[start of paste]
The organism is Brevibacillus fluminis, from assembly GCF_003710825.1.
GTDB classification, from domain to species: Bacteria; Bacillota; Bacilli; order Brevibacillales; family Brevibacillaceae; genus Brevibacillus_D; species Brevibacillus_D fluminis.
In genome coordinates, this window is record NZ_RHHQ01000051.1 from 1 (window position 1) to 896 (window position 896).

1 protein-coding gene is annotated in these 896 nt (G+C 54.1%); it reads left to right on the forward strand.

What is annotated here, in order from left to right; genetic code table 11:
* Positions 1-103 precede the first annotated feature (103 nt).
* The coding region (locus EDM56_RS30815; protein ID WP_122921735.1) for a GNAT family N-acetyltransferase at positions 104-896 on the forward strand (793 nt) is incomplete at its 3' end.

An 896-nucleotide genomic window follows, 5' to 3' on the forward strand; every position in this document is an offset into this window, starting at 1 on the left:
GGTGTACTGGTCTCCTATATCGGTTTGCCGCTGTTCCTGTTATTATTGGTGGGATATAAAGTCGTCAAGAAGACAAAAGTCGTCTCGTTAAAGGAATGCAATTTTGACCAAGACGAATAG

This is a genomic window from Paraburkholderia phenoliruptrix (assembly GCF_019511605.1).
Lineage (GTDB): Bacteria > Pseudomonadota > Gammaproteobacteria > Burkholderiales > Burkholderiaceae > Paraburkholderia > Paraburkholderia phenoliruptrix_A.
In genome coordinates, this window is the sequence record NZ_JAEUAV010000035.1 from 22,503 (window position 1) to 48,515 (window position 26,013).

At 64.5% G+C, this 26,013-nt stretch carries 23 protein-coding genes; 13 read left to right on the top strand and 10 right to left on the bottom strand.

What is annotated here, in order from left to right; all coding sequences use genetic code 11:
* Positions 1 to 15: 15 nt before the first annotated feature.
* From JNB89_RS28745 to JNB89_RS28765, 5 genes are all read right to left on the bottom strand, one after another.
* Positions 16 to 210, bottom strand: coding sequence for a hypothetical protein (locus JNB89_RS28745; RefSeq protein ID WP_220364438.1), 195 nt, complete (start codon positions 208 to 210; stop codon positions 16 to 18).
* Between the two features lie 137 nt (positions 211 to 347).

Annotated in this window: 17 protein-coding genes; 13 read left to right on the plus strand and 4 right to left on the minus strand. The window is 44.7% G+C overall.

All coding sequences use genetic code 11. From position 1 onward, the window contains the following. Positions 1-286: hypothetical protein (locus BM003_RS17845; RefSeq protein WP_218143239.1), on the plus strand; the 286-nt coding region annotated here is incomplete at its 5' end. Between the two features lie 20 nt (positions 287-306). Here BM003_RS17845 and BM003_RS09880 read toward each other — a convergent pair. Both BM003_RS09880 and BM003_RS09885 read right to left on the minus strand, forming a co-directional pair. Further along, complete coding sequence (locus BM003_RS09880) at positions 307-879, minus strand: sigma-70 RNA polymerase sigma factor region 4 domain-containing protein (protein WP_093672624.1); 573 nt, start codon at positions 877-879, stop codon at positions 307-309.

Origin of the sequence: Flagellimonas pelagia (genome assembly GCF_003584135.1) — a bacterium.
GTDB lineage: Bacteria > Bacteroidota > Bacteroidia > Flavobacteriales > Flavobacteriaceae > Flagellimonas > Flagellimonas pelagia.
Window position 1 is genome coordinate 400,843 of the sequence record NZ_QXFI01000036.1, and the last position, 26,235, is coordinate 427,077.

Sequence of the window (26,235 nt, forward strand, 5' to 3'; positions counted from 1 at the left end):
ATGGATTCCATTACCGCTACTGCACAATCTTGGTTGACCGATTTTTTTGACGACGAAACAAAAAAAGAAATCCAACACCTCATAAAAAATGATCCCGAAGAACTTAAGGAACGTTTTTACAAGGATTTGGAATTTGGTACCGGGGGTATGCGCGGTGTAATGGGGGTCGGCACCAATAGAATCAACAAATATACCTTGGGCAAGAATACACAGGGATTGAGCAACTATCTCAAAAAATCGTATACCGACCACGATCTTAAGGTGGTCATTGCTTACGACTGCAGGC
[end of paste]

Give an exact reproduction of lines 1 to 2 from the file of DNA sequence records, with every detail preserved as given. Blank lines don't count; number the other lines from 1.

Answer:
The organism is Brevibacillus fluminis, from assembly GCF_003710825.1.
GTDB classification, from domain to species: Bacteria; Bacillota; Bacilli; order Brevibacillales; family Brevibacillaceae; genus Brevibacillus_D; species Brevibacillus_D fluminis.